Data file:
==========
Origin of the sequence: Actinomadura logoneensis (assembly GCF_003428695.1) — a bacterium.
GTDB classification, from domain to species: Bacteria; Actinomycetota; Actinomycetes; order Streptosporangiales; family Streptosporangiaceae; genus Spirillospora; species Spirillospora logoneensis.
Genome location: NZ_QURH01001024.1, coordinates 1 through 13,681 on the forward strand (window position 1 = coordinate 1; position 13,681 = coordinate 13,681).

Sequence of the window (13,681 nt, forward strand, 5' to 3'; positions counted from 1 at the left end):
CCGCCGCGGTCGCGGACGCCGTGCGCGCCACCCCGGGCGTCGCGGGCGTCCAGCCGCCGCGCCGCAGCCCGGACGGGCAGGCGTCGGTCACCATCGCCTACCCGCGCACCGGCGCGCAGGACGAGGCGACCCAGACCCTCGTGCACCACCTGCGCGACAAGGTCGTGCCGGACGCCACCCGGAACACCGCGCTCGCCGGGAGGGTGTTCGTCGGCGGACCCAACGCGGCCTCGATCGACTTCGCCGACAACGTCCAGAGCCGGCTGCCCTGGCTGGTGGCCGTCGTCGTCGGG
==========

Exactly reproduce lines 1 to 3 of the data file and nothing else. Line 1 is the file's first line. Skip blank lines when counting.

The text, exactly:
Origin of the sequence: Actinomadura logoneensis (assembly GCF_003428695.1) — a bacterium.
GTDB classification, from domain to species: Bacteria; Actinomycetota; Actinomycetes; order Streptosporangiales; family Streptosporangiaceae; genus Spirillospora; species Spirillospora logoneensis.
Genome location: NZ_QURH01001024.1, coordinates 1 through 13,681 on the forward strand (window position 1 = coordinate 1; position 13,681 = coordinate 13,681).